Here’s my preference:

          1. rested and loves medicine
          2. rested or loves medicine
          3. neutral
          4. tired
          5. hates medicine

          Of course there are many more factors that may be more important so my rank assumes everything else being equal.

        4. 8

          I work on multiple side projects and get more than enough sleep. If doing things outside of work cuts into your sleep, perhaps the problem is your job.

          1. 11

            Do you have children? In my experience they’re a great time sink…

            1. 7

              I don’t. Many friends do. But I feel the same way, at least beyond infancy: If your work forces you to choose between sleeping and spending time with your children, maybe the problem is your job.

              It should be possible to work, do things that you care about, and be well rested. The choice at the start of this thread should be a false one at a healthy workplace.

              1. 4

                But, you see, even if you have a good job, you still have to choose between children and side projects…

                1. 6

                  That’s not strictly true. Source: got 4 kids, soon 5.

        5. 1

          Ironically doctors work long shifts and crazy hours… always felt kinda bizarre to me, and you wonder if you’re really receiving the best care. But that’s the way it is.

      2. 13

        Perhaps it’s true that a programmer who codes in their spare time will be better than one who doesn’t. Let’s assume that’s true. It doesn’t answer whether it’s “OK” to only code at work.

        Is it OK to say “I could be a better programmer if I coded 4 more hours a week, but then I’d be a worse parent, so I won’t”? Is it OK to choose to spend those hours volunteering, playing music, teaching English, being a foster parent, caring for elderly relatives, hiking, or whatever you think is fun or important?

        Yes, absolutely it’s OK. And if anyone tells you it isn’t, they probably don’t have your best interests in mind.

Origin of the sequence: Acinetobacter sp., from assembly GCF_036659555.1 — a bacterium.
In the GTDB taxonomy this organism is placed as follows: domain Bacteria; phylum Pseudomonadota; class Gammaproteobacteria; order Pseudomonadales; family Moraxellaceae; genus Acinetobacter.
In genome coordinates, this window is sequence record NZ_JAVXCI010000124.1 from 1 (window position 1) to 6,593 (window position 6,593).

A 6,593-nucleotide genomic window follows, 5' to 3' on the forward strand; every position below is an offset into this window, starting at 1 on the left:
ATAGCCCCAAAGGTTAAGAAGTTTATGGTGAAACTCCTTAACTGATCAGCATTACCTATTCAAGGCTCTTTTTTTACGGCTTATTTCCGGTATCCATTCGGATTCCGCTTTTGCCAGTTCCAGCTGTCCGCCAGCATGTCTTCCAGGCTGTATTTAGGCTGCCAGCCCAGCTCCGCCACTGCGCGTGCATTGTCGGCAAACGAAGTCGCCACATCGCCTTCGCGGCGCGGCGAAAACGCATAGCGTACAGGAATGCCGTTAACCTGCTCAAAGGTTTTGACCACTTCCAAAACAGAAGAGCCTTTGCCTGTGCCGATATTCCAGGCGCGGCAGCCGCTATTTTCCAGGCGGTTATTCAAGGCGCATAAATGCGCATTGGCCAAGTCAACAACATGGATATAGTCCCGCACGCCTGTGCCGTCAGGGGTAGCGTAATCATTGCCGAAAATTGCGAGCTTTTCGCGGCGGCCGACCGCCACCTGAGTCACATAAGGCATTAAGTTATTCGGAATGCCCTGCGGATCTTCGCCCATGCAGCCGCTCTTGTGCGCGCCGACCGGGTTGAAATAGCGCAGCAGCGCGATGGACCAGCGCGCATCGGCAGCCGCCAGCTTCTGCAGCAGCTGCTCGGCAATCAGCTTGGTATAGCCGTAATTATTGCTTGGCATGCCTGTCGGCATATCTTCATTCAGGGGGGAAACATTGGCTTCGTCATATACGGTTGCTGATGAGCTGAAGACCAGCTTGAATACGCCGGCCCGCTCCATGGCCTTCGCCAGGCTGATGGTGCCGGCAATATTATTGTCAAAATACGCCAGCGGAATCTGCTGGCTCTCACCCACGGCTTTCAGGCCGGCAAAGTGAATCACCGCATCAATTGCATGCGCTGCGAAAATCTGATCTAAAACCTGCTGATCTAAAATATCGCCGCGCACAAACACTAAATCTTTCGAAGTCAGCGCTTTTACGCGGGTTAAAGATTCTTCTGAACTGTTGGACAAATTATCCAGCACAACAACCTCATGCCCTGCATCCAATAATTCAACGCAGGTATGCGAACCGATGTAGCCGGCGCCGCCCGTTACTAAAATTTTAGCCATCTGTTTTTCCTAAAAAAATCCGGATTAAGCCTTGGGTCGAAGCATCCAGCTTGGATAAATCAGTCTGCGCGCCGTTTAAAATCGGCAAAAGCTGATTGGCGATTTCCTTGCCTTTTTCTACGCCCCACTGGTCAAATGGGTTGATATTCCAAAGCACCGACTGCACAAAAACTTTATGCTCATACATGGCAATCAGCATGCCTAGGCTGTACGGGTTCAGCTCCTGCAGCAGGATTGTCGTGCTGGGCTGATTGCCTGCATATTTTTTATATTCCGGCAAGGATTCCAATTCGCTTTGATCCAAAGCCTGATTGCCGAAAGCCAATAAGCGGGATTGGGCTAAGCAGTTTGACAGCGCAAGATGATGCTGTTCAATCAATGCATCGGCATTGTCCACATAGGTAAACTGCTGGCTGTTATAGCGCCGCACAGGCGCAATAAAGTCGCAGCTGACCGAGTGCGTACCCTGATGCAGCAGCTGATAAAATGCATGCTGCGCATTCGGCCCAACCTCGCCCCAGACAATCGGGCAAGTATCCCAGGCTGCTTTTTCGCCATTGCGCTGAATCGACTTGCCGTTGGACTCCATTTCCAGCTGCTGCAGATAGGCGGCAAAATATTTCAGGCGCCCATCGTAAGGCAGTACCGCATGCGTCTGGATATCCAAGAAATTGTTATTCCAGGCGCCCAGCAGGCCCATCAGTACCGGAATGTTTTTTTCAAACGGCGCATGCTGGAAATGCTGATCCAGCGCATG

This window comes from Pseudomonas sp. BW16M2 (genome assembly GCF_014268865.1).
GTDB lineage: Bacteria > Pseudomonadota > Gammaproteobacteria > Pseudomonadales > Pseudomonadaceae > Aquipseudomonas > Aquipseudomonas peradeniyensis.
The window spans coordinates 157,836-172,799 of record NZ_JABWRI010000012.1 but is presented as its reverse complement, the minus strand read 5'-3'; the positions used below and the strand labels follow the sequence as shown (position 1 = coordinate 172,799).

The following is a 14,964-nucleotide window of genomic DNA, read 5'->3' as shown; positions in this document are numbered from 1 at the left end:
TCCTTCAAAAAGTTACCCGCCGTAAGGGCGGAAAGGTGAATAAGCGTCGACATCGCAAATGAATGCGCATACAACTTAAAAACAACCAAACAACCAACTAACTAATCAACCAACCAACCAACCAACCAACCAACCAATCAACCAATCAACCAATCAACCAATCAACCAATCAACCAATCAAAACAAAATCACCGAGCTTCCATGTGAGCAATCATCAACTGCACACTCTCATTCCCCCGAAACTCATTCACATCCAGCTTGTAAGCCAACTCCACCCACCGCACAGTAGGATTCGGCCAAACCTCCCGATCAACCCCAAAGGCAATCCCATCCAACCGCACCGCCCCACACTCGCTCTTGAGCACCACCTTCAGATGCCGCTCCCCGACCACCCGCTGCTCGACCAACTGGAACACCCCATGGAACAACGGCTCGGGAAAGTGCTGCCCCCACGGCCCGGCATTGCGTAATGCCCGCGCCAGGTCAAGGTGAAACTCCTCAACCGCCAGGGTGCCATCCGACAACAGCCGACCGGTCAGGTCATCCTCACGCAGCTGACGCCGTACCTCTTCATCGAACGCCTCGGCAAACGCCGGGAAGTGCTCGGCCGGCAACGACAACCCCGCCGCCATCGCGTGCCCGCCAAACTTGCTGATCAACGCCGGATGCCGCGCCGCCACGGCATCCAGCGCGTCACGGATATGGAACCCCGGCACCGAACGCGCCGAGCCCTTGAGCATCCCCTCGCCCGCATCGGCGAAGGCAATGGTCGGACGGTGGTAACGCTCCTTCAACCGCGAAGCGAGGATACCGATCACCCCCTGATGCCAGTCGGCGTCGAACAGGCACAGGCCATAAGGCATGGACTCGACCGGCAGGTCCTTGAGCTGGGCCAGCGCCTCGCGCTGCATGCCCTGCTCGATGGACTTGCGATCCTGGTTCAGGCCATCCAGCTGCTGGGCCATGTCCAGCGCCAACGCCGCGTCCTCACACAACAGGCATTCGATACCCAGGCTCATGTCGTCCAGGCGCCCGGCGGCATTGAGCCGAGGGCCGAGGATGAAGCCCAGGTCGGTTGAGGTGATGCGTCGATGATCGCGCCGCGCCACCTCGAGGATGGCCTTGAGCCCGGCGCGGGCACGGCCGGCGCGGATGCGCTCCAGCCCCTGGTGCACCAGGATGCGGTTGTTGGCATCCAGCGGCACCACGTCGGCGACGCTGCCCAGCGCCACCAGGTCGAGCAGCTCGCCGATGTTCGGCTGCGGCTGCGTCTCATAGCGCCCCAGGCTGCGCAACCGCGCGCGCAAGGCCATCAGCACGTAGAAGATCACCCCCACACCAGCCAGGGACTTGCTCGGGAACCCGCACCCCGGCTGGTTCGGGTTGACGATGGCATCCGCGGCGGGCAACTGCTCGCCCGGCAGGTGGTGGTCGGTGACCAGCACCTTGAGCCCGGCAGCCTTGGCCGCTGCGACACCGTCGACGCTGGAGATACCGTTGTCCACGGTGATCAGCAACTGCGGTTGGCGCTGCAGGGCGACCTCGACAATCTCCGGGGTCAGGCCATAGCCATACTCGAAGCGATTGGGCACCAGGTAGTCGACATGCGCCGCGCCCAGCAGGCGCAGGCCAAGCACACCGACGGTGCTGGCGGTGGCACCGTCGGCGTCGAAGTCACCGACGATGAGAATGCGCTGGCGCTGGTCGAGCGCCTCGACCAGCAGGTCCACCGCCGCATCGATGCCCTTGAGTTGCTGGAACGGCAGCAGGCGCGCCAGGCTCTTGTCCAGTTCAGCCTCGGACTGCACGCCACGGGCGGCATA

1. 5

          I think I didn’t phrase my argument well.

          If someone codes/does whatever in their spare time – that is, in the time that is not dedicated to parenting or family obligations or whatever – then I would argue that they will often be better at that activity.

          In other words “if, by choice, your casual hobby is also what you do at work, you will often be better at your job than someone who isn’t as interested.”

          1. 2

            You forget that programming is a social activity, where code must almost always be reviewed and shared as a responsibility. And you forget that those who do nothing but spend all their time at their desk hacking at who cares what are usually not especially worldly and pleasant. Those who instead do things like

            • Go outside
            • Spend time with other people
            • Experience their life

            will often, for some reason, become more rounded individuals, who will usually handle the social element of coding better; and we all know that social element is a big one.

        2. 7

          It’s absolutely ok to be competent but not outstanding. But if you look for outstanding people in their fields, I strongly you will find that they don’t settle for doing just what is required by their jobs.

          Are you looking for competence or excellence?